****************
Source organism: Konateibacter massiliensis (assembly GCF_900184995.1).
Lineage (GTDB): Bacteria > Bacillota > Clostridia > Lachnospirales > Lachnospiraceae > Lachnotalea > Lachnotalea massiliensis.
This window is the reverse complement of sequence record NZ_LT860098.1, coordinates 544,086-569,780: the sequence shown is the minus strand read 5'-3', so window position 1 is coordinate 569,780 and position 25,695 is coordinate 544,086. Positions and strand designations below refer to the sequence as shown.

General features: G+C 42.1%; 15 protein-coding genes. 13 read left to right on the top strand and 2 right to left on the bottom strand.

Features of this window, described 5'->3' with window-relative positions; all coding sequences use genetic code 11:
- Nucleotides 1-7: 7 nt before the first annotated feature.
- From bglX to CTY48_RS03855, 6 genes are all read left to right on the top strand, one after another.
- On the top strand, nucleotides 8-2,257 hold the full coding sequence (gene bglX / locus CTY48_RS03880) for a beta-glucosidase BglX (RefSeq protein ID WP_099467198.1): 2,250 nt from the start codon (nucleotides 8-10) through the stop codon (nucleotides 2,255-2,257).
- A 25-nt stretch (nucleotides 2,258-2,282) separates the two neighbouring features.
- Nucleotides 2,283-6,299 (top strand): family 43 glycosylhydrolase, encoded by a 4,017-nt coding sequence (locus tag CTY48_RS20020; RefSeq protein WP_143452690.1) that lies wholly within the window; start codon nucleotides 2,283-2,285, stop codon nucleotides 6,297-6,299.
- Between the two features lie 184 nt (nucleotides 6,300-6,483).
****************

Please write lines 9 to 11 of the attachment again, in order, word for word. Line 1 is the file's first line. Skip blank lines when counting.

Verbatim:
- A 25-nt stretch (nucleotides 2,258-2,282) separates the two neighbouring features.
- Nucleotides 2,283-6,299 (top strand): family 43 glycosylhydrolase, encoded by a 4,017-nt coding sequence (locus tag CTY48_RS20020; RefSeq protein WP_143452690.1) that lies wholly within the window; start codon nucleotides 2,283-2,285, stop codon nucleotides 6,297-6,299.
- Between the two features lie 184 nt (nucleotides 6,300-6,483).